Imagine this. You are sitting in your car at an intersection, waiting for the light to change so you can go on your merry way. All of a sudden you notice a car barreling towards you in your rearview mirror. The driver is looking down, not paying attention to the road. And worse, he’s not slowing down either.
This was the case for Tom Versosky, whose car was completely crushed by the impact of a Chevrolet Silverado that slammed into him from behind. The impact forced Verosky’s vehicle into three other cars also waiting at the intersection, causing extensive damage.
But what made the incident so bizarre, was the fact that after the impact, the driver simply backed up onto someone’s lawn to get around the vehicle pile-up and then drove away. Never got out to check if the people in the damaged cars were injured. Never offered to swap insurance information with those he had struck. Never even waited for the police to show up. Just kept right on driving.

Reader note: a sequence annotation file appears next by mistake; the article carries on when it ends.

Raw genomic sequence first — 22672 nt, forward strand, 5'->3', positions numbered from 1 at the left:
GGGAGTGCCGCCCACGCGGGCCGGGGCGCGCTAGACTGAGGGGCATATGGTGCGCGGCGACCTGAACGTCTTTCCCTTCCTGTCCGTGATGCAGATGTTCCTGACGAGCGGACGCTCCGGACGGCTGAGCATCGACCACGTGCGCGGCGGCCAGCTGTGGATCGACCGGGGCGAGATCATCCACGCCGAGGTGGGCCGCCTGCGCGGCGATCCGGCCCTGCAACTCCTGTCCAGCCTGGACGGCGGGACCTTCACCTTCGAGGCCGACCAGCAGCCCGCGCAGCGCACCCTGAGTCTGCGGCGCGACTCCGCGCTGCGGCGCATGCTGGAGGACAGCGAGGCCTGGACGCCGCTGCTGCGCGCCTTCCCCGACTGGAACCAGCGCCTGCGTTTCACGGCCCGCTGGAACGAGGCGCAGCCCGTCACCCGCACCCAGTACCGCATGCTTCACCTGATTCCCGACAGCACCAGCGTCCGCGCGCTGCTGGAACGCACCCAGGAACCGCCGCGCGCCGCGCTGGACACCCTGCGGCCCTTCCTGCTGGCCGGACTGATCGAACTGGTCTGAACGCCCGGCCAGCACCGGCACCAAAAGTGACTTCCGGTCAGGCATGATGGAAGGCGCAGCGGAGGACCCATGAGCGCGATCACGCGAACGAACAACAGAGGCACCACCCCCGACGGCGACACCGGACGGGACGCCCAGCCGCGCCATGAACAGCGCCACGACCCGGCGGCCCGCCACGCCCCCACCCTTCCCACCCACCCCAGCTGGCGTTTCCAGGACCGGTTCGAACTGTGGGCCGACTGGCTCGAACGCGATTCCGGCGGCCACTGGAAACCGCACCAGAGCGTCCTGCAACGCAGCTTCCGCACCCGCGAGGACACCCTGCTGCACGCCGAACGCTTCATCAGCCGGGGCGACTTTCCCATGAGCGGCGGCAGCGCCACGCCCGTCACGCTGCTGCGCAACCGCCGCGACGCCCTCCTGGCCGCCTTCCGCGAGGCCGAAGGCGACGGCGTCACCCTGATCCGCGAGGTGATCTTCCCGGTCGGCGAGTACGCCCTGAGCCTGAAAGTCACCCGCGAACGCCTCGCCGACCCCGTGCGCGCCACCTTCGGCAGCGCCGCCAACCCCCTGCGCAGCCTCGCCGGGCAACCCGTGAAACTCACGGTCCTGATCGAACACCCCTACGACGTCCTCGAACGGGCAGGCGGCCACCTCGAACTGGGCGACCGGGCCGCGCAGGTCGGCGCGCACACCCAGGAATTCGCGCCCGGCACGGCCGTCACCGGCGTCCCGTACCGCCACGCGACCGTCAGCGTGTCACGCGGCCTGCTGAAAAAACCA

Thankfully, no one was harmed. But people were outraged. After all, the driver had made no effort to take responsibility for what happened. A nearby homeowner called police and reported the accident, and police began the investigation. Trying to find the mystery driver in the probably-damaged Silverado.
About four hours later, police found it. Parked in a side street near the scene of the accident, the truck was discovered to belong to 29-year-old Michael Boyd. Boyd himself was found walking the streets, his clothes dirty and covered with brush, smelling strongly of alcohol. Officers at the scene of the arrest tested Boyd for intoxicants, and found his BAC to be above Michigan’s legal limit for driving. But was the crash a drunk driving accident, or not?
Currently no one knows whether this was because he had been significantly more intoxicated earlier, at the time of the accident, or if he had started drinking after arriving home. As a result, it is not known whether Boyd was actually drunk at the time of the accident, which would account for the charges he is facing.
He is being charged with leaving the scene of a personal injury accident, failing to report an accident, and failure to stop within assured clear distance. He is not, however, being charged with drunk driving.
Boyd, who is a baseball coach at Bloomfield Hills High, and also a gym teacher at three other district middle schools, has taken a leave of absence from his jobs.